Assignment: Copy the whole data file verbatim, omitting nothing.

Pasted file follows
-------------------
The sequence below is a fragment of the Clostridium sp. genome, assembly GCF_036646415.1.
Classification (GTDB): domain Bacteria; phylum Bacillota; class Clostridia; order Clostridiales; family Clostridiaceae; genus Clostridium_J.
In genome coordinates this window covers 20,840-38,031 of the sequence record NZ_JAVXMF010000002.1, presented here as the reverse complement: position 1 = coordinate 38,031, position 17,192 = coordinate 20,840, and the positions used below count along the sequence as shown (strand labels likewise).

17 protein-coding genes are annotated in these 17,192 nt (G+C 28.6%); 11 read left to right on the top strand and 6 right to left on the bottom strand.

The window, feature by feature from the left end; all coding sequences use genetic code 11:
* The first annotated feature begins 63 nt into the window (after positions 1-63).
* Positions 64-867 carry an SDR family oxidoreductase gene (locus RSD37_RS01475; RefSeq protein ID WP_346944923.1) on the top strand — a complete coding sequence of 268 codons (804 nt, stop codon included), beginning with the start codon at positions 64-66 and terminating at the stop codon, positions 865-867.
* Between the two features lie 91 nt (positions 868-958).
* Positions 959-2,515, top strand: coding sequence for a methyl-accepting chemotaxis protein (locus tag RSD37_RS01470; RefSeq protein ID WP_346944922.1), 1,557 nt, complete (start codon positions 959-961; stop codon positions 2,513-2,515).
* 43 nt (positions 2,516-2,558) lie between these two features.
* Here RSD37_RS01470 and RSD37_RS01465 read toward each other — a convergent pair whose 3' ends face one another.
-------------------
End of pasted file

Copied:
The sequence below is a fragment of the Clostridium sp. genome, assembly GCF_036646415.1.
Classification (GTDB): domain Bacteria; phylum Bacillota; class Clostridia; order Clostridiales; family Clostridiaceae; genus Clostridium_J.
In genome coordinates this window covers 20,840-38,031 of the sequence record NZ_JAVXMF010000002.1, presented here as the reverse complement: position 1 = coordinate 38,031, position 17,192 = coordinate 20,840, and the positions used below count along the sequence as shown (strand labels likewise).

17 protein-coding genes are annotated in these 17,192 nt (G+C 28.6%); 11 read left to right on the top strand and 6 right to left on the bottom strand.

The window, feature by feature from the left end; all coding sequences use genetic code 11:
* The first annotated feature begins 63 nt into the window (after positions 1-63).
* Positions 64-867 carry an SDR family oxidoreductase gene (locus RSD37_RS01475; RefSeq protein ID WP_346944923.1) on the top strand — a complete coding sequence of 268 codons (804 nt, stop codon included), beginning with the start codon at positions 64-66 and terminating at the stop codon, positions 865-867.
* Between the two features lie 91 nt (positions 868-958).
* Positions 959-2,515, top strand: coding sequence for a methyl-accepting chemotaxis protein (locus tag RSD37_RS01470; RefSeq protein ID WP_346944922.1), 1,557 nt, complete (start codon positions 959-961; stop codon positions 2,513-2,515).
* 43 nt (positions 2,516-2,558) lie between these two features.
* Here RSD37_RS01470 and RSD37_RS01465 read toward each other — a convergent pair whose 3' ends face one another.